Disclaimer: This information is provided for the use of physicians and other licensed health care practitioners only. This information is not for use by consumers. The information and or products are not intended for use by consumers or physicians as a means to cure, treat, prevent, diagnose or mitigate any disease or other medical condition. The information contained in this document is in no way to be taken as prescriptive nor to replace the physicians duty of care and personalised care practices.
Zonulin - New Add on Marker for the GI-MAP
Fecal zonulin testing is now available to practitioners as an add-on to the GI-MAP for £65, or as a standalone test for £95.
Zonulin is a protein secreted by intestinal cells that regulates intercellular tight junctions (1, 2). Tight junctions are the connections between epithelial cells that make up the gastrointestinal lining. Zonulin increases intestinal permeability in the jejunum and ileum (3) and is considered a biomarker for barrier permeability (1, 2). Tight junctions can be opened or closed, depending on the physiological need. Zonulin’s role is to open tight junctions in the gut. In the case of enteric infections, high zonulin can “open the floodgates” and flush out bacteria and toxins (1). Certain gut bacteria and gliadin (the main staple protein from wheat) can activate the zonulin system (2, 4).
The intestinal barrier is a critical interface between the lumen of the gut and the internal milieu. Dysfunction of this barrier is believed to initiate immune dysfunction because it allows macromolecules from the gut lumen to pass into the bloodstream (5). Intestinal permeability, also known as “leaky gut,” has been associated with inflammatory bowel disease, celiac disease, food allergy, irritable bowel syndrome, critical illness, autoimmune diseases (6) and obesity and metabolic disease (7). In many cases, permeability precedes disease (1).
Zonulin regulates barrier permeability. Serum zonulin correlates with intestinal permeability and lactulose/mannitol tests for intestinal permeability (3, 8). High serum zonulin has been associated with celiac disease, type 1 diabetes (8) insulin resistance and type I diabetes (3), cancers, neurological conditions, and autoimmune diseases (see Table 1) (1).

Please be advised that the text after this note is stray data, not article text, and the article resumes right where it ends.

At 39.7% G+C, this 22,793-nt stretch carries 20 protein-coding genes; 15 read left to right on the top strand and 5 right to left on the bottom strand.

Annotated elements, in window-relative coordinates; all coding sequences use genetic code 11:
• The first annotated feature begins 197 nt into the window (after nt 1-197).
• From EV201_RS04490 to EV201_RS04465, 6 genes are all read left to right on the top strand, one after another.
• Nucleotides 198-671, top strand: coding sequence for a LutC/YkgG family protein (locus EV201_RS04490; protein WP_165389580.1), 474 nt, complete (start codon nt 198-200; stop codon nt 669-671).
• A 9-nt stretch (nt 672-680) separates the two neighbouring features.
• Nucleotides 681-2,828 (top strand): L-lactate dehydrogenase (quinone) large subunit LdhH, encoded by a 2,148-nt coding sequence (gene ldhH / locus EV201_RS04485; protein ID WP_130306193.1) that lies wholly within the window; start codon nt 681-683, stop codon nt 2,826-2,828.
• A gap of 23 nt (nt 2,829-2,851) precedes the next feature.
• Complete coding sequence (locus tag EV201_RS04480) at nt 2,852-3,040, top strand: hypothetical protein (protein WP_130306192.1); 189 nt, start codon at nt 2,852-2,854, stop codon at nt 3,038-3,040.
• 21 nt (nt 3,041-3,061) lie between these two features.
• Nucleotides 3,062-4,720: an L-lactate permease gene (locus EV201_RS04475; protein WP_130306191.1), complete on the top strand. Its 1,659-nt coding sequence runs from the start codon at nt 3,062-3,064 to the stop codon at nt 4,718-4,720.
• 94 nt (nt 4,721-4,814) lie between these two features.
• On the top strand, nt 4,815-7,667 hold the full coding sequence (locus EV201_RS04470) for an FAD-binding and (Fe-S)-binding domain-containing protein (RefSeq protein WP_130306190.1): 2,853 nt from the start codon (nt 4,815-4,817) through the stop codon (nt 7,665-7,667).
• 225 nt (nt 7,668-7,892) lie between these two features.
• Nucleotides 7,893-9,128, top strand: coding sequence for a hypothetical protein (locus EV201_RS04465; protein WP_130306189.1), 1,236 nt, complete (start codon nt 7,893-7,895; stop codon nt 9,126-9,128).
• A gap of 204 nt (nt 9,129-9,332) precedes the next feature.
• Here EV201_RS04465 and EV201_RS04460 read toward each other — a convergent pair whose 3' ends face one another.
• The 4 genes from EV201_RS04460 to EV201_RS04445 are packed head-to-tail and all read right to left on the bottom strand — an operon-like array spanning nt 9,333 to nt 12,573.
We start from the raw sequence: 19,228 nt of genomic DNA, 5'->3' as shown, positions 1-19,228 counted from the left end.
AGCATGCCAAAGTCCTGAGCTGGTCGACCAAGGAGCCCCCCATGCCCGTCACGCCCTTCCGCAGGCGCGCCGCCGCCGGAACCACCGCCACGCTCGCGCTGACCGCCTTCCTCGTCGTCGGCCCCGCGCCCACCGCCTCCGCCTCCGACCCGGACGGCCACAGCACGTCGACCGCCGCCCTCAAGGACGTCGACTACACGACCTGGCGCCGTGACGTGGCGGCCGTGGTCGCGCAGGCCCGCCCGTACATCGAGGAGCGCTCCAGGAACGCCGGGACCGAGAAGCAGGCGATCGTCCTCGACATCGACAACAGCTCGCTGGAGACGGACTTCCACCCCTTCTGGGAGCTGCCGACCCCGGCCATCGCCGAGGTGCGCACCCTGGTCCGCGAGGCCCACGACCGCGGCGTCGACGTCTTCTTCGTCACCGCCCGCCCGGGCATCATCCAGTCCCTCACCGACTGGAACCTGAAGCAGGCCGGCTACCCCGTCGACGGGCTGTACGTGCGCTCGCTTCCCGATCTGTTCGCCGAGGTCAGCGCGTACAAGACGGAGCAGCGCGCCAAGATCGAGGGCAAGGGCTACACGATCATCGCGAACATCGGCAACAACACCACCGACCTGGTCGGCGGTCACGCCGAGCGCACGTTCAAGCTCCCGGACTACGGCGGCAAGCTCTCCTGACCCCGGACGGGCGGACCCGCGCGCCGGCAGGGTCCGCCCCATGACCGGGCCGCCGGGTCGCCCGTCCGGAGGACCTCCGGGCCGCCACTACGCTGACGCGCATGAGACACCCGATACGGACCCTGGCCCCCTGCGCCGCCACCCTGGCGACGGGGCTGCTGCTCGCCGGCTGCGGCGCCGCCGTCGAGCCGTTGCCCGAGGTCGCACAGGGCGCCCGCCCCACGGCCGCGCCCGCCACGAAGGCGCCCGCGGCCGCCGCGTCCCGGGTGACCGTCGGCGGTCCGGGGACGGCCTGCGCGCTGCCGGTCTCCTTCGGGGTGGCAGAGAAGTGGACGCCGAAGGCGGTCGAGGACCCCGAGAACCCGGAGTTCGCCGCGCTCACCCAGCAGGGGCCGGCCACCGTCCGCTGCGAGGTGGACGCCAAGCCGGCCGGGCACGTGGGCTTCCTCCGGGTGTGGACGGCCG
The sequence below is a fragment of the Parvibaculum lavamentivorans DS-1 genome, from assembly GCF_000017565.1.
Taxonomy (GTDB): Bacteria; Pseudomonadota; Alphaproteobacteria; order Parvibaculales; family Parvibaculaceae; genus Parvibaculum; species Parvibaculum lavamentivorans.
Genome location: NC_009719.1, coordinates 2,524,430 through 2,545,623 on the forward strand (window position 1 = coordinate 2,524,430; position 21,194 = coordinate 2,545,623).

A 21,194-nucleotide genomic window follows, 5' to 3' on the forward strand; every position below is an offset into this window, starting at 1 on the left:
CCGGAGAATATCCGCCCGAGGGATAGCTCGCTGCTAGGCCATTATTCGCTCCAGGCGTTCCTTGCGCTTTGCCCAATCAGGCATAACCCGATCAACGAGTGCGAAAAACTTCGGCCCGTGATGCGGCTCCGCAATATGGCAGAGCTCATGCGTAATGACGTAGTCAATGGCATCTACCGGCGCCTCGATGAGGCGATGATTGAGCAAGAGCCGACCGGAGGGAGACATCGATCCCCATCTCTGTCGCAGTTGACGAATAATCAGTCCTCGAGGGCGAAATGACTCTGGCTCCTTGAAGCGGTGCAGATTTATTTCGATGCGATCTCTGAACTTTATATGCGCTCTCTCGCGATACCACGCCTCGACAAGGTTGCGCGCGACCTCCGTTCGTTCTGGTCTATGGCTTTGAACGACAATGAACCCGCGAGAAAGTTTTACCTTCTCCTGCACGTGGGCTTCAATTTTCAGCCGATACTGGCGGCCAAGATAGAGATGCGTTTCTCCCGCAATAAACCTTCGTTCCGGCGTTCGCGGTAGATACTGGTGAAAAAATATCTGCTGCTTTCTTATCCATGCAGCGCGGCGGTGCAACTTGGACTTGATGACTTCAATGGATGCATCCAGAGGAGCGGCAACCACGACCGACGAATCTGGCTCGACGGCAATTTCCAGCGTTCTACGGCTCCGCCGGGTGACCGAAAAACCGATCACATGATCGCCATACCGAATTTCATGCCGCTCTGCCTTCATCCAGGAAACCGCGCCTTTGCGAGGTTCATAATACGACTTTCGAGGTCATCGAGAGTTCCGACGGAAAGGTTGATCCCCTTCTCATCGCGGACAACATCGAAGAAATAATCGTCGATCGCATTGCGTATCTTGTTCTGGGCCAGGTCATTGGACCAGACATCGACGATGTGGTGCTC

I love using the GI-MAP, the turn around time is efficient, it's patient friendly and the extensive range of markers make ascertaining the imbalance in gut health easy and practical. It is also the most accurate H. pylori test out there. I recommend this to everyone as a yearly M.O.T for their health.Hannah richards
Faecal Vs Serum: What's The Difference?
Faecal zonulin is available for investigational use but has not yet been correlated with circulating (serum) levels, as of this writing. Faecal zonulin measurement may be advantageous, compared to serum zonulin when assessing intestinal permeability, as serum zonulin may constitute secretion not only from intestinal cells, but also from extraintestinal tissues such as the liver, heart and brain (9). Stool may therefore present a more appropriate specimen for analysing only intestinal production of zonulin.
As mentioned, faecal zonulin has been used for investigational use. For instance, in a human study of athletes, faecal zonulin was used as a marker of intestinal permeability. The subject’s faecal zonulin levels improved (decreased into a normal physiologic range) after 14 weeks of probiotic supplementation (2). Treatment with zeolite lowered stool levels of zonulin in athletes and presumably improved intestinal barrier function (10).
Serum zonulin is high in a number of immune-mediated conditions (1):
Celiac diseaseAnkylosing spondylitisInflammatory bowel diseaseType 1 diabetesRheumatoid arthritisSystemic lupus erythematousNeurological diseasesMultiple sclerosisChronic inflammatory demyelinating polyneuropathy Schizophrenia
Brain (gliomas)BreastLung adenocarcinomaOvarianPancreatic
1. Fasano A. Intestinal permeability and its regulation by zonulin: diagnostic and therapeutic implications. Clinical gastroenterology and hepatology : the official clinical practice journal of the American Gastroenterological Association. 2012;10(10):1096-1100.
2. Lamprecht M, Bogner S, Schippinger G, et al. Probiotic supplementation affects markers of intestinal barrier, oxidation, and inflammation in trained men; a randomized, double-blinded, placebo-controlled trial. Journal of the International Society of Sports Nutrition. 2012;9(1):45.
3. Stenman LK, Lehtinen MJ, Meland N, et al. Probiotic With or Without Fiber Controls Body Fat Mass, Associated With Serum Zonulin, in Overweight and Obese Adults-Randomized Controlled Trial. EBioMedicine. 2016;13:190-200.
4. Fasano A, Sapone A, Zevallos V, Schuppan D. Nonceliac gluten sensitivity. Gastroenterology. 2015;148(6):1195-1204.
5. Fasano A. Leaky gut and autoimmune diseases. Clinical reviews in allergy & immunology. 2012;42(1):71-78.
6. Fasano A. Physiological, pathological, and therapeutic implications of zonulin-mediated intestinal barrier modulation: living life on the edge of the wall. The American journal of pathology. 2008;173(5):1243-1252.
7. Bischoff SC, Barbara G, Buurman W, et al. Intestinal permeability--a new target for disease prevention and therapy. BMC gastroenterology. 2014;14:189.
8. Wang L, Llorente C, Hartmann P, Yang AM, Chen P, Schnabl B. Methods to determine intestinal permeability and bacterial translocation during liver disease. J Immunol Methods. 2015;421:44-53.
9. Wang W, Uzzau S, Goldblum SE, Fasano A. Human zonulin, a potential modulator of intestinal tight junctions. Journal of cell science. 2000;113 Pt 24:4435-4440.
10. Lamprecht M, Bogner S, Steinbauer K, et al. Effects of zeolite supplementation on parameters of intestinal barrier integrity, inflammation, redoxbiology and performance in aerobically trained subjects. Journal of the International Society of Sports Nutrition. 2015;12:40.